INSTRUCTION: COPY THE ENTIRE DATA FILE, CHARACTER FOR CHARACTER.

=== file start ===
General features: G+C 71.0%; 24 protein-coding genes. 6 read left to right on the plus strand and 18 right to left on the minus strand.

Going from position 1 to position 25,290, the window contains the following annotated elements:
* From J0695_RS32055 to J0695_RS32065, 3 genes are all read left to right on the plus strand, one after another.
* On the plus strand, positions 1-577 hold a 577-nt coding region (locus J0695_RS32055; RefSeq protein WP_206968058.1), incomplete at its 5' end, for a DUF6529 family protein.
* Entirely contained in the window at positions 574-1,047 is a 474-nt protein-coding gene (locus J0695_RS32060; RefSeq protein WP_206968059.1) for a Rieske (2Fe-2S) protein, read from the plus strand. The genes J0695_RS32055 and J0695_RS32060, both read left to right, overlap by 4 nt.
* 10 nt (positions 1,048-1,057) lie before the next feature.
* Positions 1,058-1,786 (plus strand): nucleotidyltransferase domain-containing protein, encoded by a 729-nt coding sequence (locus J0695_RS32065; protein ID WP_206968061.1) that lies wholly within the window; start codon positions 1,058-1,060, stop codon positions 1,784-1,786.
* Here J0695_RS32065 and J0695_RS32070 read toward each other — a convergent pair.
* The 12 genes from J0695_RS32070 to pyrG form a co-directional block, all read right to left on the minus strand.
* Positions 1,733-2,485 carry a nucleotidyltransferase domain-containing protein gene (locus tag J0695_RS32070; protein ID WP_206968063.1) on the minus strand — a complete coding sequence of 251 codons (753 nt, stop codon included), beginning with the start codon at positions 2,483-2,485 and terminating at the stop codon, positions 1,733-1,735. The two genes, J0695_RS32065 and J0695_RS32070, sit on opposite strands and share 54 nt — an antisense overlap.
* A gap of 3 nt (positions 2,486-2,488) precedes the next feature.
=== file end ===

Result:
General features: G+C 71.0%; 24 protein-coding genes. 6 read left to right on the plus strand and 18 right to left on the minus strand.

Going from position 1 to position 25,290, the window contains the following annotated elements:
* From J0695_RS32055 to J0695_RS32065, 3 genes are all read left to right on the plus strand, one after another.
* On the plus strand, positions 1-577 hold a 577-nt coding region (locus J0695_RS32055; RefSeq protein WP_206968058.1), incomplete at its 5' end, for a DUF6529 family protein.
* Entirely contained in the window at positions 574-1,047 is a 474-nt protein-coding gene (locus J0695_RS32060; RefSeq protein WP_206968059.1) for a Rieske (2Fe-2S) protein, read from the plus strand. The genes J0695_RS32055 and J0695_RS32060, both read left to right, overlap by 4 nt.
* 10 nt (positions 1,048-1,057) lie before the next feature.
* Positions 1,058-1,786 (plus strand): nucleotidyltransferase domain-containing protein, encoded by a 729-nt coding sequence (locus J0695_RS32065; protein ID WP_206968061.1) that lies wholly within the window; start codon positions 1,058-1,060, stop codon positions 1,784-1,786.
* Here J0695_RS32065 and J0695_RS32070 read toward each other — a convergent pair.
* The 12 genes from J0695_RS32070 to pyrG form a co-directional block, all read right to left on the minus strand.
* Positions 1,733-2,485 carry a nucleotidyltransferase domain-containing protein gene (locus tag J0695_RS32070; protein ID WP_206968063.1) on the minus strand — a complete coding sequence of 251 codons (753 nt, stop codon included), beginning with the start codon at positions 2,483-2,485 and terminating at the stop codon, positions 1,733-1,735. The two genes, J0695_RS32065 and J0695_RS32070, sit on opposite strands and share 54 nt — an antisense overlap.
* A gap of 3 nt (positions 2,486-2,488) precedes the next feature.